Greek satellite launched from NASA

A group of Greek scientists, headed by Perikles Papadopoulos, launched NASA’s Λ-sat satellite at 19:52 (GMT+3) on Sunday night. The Greek mini-satellite that weighs about 2 kilograms was launched from NASA’s Wallops Flight Facility in Virginia, U.S.A.

The goal of the satellite is to study the effect of cosmic radiation on Graphene – pure carbon in the form of a very thin, nearly transparent sheet – when it is in low earth orbit. The satellite will be in orbit around the earth for about a year and will also show the real-time movement of all Greek merchant ships thus helping to protect them from piracy.

The Greek satellite flies with the Antares rocket which is carrying scientific and supporting material to the International Space Station (ISS) where it will arrive on July 16. The cost of the venture is approximately $100,000US.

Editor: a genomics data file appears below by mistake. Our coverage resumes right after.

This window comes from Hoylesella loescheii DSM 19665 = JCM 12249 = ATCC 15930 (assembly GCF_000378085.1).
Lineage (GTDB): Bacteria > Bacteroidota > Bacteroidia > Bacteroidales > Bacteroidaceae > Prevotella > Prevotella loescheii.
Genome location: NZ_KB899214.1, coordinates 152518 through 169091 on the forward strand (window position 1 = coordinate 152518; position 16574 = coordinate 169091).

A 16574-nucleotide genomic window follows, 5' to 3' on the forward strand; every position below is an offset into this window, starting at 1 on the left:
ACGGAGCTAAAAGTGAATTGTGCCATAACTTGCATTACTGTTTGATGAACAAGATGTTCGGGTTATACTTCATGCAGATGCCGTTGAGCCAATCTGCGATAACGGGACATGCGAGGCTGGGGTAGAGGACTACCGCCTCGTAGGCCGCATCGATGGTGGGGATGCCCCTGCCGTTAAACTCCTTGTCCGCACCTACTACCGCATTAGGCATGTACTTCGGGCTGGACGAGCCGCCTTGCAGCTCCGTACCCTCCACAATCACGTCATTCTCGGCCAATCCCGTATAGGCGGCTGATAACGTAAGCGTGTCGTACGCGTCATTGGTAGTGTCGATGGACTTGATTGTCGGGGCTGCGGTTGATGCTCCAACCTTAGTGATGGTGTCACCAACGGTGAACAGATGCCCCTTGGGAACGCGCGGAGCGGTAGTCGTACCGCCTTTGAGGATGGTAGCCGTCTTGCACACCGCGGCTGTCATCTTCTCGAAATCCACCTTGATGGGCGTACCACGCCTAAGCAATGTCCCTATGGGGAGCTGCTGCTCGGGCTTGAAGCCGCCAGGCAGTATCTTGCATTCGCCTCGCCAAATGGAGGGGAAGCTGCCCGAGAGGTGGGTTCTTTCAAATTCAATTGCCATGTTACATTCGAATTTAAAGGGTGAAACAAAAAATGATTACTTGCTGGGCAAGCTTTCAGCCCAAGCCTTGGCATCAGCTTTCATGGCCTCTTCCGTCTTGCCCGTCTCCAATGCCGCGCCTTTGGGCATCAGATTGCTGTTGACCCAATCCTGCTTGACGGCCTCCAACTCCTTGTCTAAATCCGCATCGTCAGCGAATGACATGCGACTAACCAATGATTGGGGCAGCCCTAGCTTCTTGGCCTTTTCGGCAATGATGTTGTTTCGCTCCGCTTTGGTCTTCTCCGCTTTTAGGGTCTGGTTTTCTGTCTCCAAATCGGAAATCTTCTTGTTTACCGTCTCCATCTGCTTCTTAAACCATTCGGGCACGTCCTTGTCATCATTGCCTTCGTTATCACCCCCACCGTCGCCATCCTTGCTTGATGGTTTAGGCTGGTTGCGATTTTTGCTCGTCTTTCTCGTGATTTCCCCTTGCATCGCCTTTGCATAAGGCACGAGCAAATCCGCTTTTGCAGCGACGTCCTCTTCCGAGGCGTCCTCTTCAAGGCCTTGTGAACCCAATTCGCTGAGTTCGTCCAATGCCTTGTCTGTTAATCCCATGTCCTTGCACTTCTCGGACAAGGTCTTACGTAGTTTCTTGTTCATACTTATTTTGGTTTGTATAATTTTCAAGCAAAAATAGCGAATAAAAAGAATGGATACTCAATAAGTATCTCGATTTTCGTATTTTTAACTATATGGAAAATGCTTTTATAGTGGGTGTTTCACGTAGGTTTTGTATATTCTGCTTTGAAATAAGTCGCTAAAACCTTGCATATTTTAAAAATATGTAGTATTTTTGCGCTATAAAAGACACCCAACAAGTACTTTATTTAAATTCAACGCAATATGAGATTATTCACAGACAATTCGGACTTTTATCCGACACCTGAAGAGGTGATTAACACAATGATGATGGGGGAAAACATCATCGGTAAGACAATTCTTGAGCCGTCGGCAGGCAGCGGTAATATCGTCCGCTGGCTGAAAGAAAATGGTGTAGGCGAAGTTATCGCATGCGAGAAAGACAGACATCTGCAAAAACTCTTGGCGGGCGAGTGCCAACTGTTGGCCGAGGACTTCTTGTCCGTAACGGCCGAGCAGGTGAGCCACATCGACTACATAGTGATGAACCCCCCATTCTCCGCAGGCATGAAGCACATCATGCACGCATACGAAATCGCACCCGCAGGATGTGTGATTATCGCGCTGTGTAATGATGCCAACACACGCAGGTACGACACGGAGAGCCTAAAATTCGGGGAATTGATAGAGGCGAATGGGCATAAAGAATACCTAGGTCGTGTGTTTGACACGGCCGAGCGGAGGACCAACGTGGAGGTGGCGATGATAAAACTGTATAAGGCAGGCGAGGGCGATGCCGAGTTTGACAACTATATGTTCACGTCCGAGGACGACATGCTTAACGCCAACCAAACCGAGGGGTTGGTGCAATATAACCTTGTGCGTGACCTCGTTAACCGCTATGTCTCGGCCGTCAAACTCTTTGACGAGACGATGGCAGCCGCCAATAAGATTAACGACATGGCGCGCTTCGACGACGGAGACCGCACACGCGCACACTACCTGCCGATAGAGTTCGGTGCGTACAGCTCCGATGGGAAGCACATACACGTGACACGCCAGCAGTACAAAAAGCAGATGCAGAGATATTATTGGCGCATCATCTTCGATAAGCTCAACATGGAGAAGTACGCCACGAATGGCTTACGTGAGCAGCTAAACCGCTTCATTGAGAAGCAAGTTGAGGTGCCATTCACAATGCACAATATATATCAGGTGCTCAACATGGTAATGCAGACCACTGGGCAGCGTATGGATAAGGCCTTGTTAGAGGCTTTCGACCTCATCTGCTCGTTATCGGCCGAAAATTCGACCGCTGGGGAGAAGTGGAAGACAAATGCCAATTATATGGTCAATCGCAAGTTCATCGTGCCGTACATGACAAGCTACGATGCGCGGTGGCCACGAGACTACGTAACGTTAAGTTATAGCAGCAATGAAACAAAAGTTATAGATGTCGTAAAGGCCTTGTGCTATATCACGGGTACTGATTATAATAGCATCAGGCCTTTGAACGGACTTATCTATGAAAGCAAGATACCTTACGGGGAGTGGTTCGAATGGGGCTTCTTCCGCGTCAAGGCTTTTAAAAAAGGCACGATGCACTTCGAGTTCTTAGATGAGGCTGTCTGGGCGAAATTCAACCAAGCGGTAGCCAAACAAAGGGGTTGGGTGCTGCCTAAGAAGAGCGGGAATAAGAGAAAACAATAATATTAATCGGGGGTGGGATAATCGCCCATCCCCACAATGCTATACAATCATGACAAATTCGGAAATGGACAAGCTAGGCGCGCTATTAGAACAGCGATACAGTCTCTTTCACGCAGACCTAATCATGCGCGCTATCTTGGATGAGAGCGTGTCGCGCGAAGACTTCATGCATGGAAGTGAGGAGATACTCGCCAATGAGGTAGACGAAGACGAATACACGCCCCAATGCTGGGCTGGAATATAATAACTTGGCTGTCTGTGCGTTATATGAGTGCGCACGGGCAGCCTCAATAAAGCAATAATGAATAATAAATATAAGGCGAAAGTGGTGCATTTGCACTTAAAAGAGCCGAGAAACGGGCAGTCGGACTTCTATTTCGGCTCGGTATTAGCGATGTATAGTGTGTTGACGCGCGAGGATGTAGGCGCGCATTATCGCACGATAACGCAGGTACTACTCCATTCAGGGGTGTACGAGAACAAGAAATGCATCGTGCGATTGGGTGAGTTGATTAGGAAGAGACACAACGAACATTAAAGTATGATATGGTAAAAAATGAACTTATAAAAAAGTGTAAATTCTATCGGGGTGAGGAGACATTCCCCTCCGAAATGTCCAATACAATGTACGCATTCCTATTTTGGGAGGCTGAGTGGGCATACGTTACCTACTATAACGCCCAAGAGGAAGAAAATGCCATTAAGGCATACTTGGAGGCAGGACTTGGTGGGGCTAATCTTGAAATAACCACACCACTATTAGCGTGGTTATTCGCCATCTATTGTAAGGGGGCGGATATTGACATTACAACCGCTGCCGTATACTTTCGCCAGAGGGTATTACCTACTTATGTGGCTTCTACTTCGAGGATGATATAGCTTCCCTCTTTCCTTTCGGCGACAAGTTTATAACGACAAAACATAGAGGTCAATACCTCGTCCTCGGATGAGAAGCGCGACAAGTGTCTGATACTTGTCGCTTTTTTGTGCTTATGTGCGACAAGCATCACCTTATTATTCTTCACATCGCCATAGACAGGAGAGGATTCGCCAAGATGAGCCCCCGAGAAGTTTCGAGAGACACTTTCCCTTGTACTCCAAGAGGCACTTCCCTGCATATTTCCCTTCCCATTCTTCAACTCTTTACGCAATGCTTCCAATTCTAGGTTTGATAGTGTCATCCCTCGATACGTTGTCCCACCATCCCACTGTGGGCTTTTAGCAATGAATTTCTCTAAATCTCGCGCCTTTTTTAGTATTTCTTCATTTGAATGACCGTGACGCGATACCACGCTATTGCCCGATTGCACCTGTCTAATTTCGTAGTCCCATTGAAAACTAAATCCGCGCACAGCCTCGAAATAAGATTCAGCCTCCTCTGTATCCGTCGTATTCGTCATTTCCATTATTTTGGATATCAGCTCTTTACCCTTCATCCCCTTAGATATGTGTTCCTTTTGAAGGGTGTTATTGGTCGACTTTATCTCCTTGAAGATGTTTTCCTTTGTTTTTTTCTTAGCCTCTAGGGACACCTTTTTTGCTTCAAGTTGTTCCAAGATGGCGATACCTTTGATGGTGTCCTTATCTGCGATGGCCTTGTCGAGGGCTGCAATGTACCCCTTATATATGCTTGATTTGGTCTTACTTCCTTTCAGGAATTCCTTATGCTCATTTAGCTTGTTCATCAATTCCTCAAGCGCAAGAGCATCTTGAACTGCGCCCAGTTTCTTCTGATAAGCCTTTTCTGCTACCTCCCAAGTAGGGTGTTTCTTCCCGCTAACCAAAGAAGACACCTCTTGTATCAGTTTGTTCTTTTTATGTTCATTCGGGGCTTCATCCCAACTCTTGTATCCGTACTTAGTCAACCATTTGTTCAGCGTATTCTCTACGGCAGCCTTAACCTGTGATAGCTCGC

The team of Greek scientists involved in the venture are called the Lamda Team and are based in the Silicon Valley. They adopted the slogan “Greek Minds at Work” and aim to promote young Greek scientists abroad. Dr. Papadopoulos, professor of Aerospace Engineering at the San Jose University in Silicon Valley said that only Greek minds were involved in the project and there was a collaboration with the University of the Aegean and Professor Nikitas Nikitakos.

This project puts Greece on the world map of Aerospace technology thanks to the cutting-edge technology used to build the satellite and the electronic systems constructed from scratch.